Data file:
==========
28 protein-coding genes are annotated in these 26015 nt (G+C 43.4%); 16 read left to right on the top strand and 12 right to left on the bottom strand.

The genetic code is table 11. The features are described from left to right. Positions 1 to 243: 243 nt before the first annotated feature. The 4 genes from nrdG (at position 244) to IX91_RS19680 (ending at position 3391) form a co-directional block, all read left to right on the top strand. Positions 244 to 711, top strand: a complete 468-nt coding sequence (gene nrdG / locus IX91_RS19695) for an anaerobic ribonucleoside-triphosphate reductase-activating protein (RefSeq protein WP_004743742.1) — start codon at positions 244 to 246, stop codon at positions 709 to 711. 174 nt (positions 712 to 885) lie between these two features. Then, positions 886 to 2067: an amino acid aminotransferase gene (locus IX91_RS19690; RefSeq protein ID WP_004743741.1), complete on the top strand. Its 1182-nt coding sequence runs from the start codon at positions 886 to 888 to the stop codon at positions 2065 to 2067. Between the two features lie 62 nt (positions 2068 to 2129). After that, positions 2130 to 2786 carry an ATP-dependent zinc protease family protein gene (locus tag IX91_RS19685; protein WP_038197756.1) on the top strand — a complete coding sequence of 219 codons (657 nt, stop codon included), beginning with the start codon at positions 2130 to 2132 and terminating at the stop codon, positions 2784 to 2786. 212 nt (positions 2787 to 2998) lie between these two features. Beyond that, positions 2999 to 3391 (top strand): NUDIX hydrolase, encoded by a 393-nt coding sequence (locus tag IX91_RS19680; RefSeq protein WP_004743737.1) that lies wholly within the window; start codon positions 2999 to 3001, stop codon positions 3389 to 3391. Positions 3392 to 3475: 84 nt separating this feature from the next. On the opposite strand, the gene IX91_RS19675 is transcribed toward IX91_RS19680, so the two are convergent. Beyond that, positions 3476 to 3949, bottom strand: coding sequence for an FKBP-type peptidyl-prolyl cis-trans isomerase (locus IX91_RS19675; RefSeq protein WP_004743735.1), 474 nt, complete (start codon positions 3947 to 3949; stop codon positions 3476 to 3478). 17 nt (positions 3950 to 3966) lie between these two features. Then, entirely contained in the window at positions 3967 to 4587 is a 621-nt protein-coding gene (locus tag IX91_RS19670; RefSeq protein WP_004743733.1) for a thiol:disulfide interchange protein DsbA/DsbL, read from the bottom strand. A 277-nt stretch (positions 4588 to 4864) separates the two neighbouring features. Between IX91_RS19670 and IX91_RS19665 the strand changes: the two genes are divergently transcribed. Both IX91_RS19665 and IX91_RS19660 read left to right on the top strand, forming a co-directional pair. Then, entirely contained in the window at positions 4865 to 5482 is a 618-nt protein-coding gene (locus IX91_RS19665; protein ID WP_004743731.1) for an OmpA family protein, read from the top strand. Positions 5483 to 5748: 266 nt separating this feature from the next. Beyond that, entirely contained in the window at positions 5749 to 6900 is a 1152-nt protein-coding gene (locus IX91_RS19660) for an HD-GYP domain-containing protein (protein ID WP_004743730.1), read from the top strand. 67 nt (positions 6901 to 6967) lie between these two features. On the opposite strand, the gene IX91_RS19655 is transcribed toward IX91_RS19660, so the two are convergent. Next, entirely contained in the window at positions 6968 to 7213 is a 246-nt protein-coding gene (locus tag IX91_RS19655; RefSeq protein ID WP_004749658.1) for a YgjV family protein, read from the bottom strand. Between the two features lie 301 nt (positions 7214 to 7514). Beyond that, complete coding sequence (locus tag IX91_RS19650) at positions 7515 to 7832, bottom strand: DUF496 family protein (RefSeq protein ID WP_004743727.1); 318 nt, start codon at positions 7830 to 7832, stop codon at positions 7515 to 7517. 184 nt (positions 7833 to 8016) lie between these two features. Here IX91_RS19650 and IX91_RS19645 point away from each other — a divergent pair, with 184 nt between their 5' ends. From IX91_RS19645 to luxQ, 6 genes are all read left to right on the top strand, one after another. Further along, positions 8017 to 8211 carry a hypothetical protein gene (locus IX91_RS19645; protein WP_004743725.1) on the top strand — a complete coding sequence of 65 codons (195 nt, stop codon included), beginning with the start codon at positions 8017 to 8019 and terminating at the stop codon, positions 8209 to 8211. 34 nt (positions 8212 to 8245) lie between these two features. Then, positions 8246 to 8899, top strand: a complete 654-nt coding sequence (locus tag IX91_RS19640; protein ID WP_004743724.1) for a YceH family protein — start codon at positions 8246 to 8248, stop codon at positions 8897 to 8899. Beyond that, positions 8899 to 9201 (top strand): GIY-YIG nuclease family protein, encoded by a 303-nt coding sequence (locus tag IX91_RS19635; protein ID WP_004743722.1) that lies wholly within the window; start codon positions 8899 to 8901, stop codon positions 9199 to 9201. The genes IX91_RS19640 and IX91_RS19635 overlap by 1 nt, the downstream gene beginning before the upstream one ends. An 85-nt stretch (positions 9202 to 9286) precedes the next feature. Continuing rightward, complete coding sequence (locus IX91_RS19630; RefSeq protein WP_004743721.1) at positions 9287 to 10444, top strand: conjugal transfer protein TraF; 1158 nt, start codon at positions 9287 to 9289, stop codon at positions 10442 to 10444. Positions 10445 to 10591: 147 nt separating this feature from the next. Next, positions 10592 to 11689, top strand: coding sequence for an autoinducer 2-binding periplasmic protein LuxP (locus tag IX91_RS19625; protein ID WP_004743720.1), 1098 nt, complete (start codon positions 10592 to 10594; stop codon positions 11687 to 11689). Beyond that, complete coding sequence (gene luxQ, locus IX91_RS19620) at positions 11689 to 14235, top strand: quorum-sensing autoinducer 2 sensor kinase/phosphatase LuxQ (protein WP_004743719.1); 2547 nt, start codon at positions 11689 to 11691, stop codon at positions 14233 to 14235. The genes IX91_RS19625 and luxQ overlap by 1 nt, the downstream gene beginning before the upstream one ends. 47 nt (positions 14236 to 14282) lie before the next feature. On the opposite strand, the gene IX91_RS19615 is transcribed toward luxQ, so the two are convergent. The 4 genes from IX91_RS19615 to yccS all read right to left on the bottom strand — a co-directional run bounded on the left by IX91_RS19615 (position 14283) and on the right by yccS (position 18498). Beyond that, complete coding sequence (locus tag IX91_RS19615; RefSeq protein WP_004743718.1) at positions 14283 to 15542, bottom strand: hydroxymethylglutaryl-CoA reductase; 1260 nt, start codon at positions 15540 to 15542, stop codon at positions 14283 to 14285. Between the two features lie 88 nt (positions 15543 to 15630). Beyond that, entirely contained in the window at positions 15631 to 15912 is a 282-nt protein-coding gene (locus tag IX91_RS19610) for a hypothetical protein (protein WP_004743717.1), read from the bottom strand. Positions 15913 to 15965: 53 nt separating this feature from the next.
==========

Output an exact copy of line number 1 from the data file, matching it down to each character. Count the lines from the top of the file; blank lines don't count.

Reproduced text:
28 protein-coding genes are annotated in these 26015 nt (G+C 43.4%); 16 read left to right on the top strand and 12 right to left on the bottom strand.